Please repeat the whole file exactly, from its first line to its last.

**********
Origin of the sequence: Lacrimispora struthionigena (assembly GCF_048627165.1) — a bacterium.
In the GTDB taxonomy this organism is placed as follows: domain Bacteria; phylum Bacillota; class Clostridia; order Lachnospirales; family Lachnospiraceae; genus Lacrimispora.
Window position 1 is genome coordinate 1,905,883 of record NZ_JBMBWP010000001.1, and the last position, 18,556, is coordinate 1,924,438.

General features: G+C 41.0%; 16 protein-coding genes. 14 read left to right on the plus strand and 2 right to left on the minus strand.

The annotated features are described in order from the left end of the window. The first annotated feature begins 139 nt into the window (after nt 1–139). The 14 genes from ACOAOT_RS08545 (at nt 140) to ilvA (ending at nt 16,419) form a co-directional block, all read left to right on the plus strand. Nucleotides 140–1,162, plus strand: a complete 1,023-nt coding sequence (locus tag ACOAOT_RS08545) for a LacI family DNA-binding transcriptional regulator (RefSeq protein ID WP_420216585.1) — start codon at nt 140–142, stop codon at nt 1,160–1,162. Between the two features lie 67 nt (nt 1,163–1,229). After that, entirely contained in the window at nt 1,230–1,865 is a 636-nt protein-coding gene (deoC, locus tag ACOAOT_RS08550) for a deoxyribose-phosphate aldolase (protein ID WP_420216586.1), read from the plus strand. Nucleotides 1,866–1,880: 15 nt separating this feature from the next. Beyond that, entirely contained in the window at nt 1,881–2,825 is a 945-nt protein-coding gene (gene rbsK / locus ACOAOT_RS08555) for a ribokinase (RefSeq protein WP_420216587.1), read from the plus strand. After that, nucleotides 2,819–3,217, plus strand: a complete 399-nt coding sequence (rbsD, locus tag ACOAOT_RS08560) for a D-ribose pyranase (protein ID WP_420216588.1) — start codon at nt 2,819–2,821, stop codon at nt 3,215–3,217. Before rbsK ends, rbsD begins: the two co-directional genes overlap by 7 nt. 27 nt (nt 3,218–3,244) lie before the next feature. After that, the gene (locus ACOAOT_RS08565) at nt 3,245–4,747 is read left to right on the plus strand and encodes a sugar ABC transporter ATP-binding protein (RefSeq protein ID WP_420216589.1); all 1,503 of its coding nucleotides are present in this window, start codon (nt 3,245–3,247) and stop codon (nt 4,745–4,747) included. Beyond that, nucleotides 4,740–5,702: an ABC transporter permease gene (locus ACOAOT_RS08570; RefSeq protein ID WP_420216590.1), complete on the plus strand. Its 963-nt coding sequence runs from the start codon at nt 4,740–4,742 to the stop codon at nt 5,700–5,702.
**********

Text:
Origin of the sequence: Lacrimispora struthionigena (assembly GCF_048627165.1) — a bacterium.
In the GTDB taxonomy this organism is placed as follows: domain Bacteria; phylum Bacillota; class Clostridia; order Lachnospirales; family Lachnospiraceae; genus Lacrimispora.
Window position 1 is genome coordinate 1,905,883 of record NZ_JBMBWP010000001.1, and the last position, 18,556, is coordinate 1,924,438.

General features: G+C 41.0%; 16 protein-coding genes. 14 read left to right on the plus strand and 2 right to left on the minus strand.

The annotated features are described in order from the left end of the window. The first annotated feature begins 139 nt into the window (after nt 1–139). The 14 genes from ACOAOT_RS08545 (at nt 140) to ilvA (ending at nt 16,419) form a co-directional block, all read left to right on the plus strand. Nucleotides 140–1,162, plus strand: a complete 1,023-nt coding sequence (locus tag ACOAOT_RS08545) for a LacI family DNA-binding transcriptional regulator (RefSeq protein ID WP_420216585.1) — start codon at nt 140–142, stop codon at nt 1,160–1,162. Between the two features lie 67 nt (nt 1,163–1,229). After that, entirely contained in the window at nt 1,230–1,865 is a 636-nt protein-coding gene (deoC, locus tag ACOAOT_RS08550) for a deoxyribose-phosphate aldolase (protein ID WP_420216586.1), read from the plus strand. Nucleotides 1,866–1,880: 15 nt separating this feature from the next. Beyond that, entirely contained in the window at nt 1,881–2,825 is a 945-nt protein-coding gene (gene rbsK / locus ACOAOT_RS08555) for a ribokinase (RefSeq protein WP_420216587.1), read from the plus strand. After that, nucleotides 2,819–3,217, plus strand: a complete 399-nt coding sequence (rbsD, locus tag ACOAOT_RS08560) for a D-ribose pyranase (protein ID WP_420216588.1) — start codon at nt 2,819–2,821, stop codon at nt 3,215–3,217. Before rbsK ends, rbsD begins: the two co-directional genes overlap by 7 nt. 27 nt (nt 3,218–3,244) lie before the next feature. After that, the gene (locus ACOAOT_RS08565) at nt 3,245–4,747 is read left to right on the plus strand and encodes a sugar ABC transporter ATP-binding protein (RefSeq protein ID WP_420216589.1); all 1,503 of its coding nucleotides are present in this window, start codon (nt 3,245–3,247) and stop codon (nt 4,745–4,747) included. Beyond that, nucleotides 4,740–5,702: an ABC transporter permease gene (locus ACOAOT_RS08570; RefSeq protein ID WP_420216590.1), complete on the plus strand. Its 963-nt coding sequence runs from the start codon at nt 4,740–4,742 to the stop codon at nt 5,700–5,702.